Jet 1236P

All discussion about lathes including but not limited to: South Bend, Hardinge, Logan, Monarch, Clausing and other HSM lathes, including imports

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ctwo
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Re: Jet 1236P

Post by ctwo » Tue May 10, 2016 11:20 pm

Thought I had another post here. I found the main headstock bolts missing, yet home depot had them.

I like the easy access to the qc gears and oiling systems so far. It needs a motor, so I will contemplate the 1hp Dayton I have sitting here (in green no less), or maybe play with a DC motor. Either way I'll still try to fabricobble some sort of switch to the apron lever...

The 3-jaw that's on there needs a jaw grind.

One thing at a time.
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ctwo
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Re: Jet 1236P

Post by ctwo » Wed May 11, 2016 12:42 am

[where'd spro's post go?]

Indeed. I've had no time to get far into it. I noticed air on at least the last serration when clamping a hardened, long shank end mill while just checking run out (4 thou).

There is a set screw on the side of the head stock, I assume for helping with the alignment. I think I'll give rollie's dad's method a whirl?

The lathe was free of chips and dry (yet no rust), so I assume (hope) the head stock may have been removed for a move and the bolts forgotten, or there's treasure to be found... Gasp if it was run that way, but I'm sure it would've let you know... the counter bores were not clean though.

Anyone know what kind of spindle bearings it has? There are oil cups and sight glass in the casting. I have it all dripping with ATF while things loosen up.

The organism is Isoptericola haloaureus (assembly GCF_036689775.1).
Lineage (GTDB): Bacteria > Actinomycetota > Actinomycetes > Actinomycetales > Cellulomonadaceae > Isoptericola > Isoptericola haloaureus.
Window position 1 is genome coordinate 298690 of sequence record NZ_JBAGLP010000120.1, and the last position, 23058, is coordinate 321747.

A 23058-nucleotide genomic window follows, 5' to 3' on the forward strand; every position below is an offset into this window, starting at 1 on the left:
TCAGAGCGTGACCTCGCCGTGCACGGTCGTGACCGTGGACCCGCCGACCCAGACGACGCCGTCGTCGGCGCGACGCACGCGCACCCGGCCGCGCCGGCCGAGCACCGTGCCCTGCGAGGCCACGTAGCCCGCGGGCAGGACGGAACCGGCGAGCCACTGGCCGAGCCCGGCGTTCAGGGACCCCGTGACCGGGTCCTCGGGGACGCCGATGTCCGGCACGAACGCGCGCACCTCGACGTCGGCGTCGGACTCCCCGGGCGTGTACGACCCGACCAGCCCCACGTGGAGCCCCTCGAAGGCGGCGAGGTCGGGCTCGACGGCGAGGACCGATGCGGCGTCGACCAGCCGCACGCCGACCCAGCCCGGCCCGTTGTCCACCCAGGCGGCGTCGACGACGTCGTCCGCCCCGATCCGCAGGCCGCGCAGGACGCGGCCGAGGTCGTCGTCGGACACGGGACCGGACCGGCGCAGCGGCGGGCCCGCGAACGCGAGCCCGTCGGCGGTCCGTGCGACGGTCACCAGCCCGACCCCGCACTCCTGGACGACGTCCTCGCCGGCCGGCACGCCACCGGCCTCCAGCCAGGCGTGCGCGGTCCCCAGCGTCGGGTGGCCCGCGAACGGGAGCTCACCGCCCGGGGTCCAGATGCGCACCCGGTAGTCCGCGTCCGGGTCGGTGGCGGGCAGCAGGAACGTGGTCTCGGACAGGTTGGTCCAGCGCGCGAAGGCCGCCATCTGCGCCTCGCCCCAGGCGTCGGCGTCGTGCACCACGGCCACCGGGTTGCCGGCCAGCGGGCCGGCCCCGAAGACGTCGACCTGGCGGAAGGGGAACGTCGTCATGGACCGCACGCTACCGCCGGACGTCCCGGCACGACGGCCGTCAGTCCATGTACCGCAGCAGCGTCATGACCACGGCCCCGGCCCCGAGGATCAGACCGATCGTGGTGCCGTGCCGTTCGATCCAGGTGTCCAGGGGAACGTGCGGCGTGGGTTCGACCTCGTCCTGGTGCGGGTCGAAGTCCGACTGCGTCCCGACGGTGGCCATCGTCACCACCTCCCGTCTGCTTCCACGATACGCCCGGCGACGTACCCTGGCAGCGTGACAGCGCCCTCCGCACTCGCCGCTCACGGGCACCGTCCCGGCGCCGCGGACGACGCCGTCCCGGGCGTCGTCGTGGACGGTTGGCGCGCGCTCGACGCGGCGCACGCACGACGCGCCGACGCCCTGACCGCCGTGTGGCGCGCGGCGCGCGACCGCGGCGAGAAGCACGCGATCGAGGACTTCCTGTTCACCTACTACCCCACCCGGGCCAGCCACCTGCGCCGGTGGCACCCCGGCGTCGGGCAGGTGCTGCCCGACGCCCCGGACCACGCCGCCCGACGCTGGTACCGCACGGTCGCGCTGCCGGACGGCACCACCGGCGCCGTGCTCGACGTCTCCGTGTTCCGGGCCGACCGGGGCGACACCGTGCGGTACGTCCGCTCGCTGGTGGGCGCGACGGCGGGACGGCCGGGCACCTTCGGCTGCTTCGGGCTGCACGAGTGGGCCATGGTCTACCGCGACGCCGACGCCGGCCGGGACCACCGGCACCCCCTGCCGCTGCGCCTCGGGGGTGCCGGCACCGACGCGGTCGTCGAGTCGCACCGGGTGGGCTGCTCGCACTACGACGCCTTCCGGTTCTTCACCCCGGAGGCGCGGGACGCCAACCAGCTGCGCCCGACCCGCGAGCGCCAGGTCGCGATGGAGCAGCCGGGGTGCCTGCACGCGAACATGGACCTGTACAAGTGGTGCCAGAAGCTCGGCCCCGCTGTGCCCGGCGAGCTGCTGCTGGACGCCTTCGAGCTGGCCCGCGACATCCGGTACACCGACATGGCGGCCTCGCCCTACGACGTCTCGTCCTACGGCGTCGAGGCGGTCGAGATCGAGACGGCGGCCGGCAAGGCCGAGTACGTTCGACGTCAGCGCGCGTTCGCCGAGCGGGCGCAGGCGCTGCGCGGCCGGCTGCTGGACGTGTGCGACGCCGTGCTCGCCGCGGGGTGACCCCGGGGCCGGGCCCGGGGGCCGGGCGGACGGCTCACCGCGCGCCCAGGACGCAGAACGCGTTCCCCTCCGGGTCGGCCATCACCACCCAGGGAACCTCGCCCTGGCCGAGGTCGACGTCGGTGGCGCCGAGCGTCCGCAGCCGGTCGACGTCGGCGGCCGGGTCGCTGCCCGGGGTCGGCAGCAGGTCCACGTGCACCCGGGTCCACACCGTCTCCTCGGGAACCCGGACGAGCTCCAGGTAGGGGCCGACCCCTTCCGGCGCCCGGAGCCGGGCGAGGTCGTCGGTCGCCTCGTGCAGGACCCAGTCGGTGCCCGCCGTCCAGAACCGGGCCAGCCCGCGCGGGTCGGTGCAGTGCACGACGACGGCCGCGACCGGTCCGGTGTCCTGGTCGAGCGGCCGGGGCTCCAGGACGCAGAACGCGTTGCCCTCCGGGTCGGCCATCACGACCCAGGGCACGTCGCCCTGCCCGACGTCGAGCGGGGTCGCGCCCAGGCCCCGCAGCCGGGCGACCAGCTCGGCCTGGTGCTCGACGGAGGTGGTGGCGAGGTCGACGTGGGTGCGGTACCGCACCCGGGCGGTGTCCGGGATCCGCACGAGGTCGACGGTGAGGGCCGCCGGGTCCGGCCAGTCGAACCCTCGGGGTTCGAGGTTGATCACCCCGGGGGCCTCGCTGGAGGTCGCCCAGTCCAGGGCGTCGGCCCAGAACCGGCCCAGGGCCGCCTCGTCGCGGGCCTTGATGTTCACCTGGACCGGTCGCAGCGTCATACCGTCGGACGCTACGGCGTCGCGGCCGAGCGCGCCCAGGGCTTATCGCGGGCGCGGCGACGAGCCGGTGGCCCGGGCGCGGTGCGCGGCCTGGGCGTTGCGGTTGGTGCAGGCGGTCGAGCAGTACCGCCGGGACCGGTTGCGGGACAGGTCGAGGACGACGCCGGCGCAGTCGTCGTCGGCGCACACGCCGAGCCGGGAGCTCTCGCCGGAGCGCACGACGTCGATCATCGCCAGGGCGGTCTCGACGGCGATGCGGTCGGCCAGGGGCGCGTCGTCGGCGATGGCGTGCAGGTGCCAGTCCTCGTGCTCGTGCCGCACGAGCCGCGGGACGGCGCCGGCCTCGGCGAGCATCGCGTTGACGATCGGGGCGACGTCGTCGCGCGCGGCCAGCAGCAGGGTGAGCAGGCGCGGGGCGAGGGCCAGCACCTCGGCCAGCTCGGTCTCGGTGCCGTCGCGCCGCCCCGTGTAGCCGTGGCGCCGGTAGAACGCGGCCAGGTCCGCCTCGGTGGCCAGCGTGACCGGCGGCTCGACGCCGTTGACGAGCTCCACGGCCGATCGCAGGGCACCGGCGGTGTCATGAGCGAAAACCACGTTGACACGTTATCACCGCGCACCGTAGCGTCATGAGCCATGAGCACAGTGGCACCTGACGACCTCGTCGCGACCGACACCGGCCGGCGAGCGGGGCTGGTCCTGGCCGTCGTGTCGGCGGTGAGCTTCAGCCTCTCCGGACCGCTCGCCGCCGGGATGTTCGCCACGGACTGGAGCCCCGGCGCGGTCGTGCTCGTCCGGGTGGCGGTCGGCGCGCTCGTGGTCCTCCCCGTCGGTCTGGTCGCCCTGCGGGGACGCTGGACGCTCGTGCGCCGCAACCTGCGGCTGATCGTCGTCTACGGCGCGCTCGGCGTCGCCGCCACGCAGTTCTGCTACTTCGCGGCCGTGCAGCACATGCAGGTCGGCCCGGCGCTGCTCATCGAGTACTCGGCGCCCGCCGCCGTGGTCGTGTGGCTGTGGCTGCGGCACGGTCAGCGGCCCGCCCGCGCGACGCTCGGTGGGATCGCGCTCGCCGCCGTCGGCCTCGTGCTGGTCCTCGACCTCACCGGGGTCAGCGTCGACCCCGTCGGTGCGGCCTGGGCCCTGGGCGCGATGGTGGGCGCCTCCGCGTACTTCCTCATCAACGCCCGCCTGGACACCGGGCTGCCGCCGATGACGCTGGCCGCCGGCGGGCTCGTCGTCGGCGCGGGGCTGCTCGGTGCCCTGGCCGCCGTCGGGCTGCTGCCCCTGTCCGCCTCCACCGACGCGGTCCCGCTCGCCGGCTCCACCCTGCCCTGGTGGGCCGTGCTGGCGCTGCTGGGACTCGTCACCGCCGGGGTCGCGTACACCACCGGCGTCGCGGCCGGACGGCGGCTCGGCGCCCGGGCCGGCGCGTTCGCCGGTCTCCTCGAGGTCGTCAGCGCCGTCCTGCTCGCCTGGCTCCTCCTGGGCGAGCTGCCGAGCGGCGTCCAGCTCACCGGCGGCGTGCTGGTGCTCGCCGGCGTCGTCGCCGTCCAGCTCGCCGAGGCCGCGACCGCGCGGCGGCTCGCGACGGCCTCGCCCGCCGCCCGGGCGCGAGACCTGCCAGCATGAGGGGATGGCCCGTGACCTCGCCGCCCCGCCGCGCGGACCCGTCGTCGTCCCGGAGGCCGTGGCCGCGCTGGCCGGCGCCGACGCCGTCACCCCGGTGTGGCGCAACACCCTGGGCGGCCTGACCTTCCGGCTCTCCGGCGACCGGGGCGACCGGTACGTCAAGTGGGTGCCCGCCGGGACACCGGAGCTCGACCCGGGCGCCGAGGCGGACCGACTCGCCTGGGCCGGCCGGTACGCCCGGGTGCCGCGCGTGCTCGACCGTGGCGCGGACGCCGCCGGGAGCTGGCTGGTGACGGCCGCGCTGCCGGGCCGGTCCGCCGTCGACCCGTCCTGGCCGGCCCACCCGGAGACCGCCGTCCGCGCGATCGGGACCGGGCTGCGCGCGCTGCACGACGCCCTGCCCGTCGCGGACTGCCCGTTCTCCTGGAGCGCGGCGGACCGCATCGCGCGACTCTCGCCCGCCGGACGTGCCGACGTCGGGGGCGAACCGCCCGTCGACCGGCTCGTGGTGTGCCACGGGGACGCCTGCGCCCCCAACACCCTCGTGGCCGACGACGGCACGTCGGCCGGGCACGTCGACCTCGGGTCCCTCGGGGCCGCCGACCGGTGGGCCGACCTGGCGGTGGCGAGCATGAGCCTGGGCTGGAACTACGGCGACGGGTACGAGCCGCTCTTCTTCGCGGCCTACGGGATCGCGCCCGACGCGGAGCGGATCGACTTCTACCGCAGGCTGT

Standards are so important that everyone must have their own...
To measure is to know - Lord Kelvin
Disclaimer: I'm just a guy with a few machines...

Harold_V
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Re: Jet 1236P

Post by Harold_V » Wed May 11, 2016 3:03 am

ctwo wrote:[where'd spro's post go?]
I'm afraid our friend spro has a nasty habit of posting, then deleting after the fact, which has the potential to ruin a thread. How I wish we could break him of that bad habit, as he often provides some excellent guidance.

Harold
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spro
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Re: Jet 1236P

Post by spro » Wed May 11, 2016 8:17 am

While the Jet 1236P is very similar to the Enco 1236B, I went into suppositions and my reply became too cluttered. There were issues with this lathe but can't say they are the same. The mention of re trueing chuck jaws, compelled me to mention the obvious setting of the head in lateral relation to the bed. Headstock bolt removal and separation from the bed (for transport) is a distinct possibility with the J1236 P and less so, with E1236 B.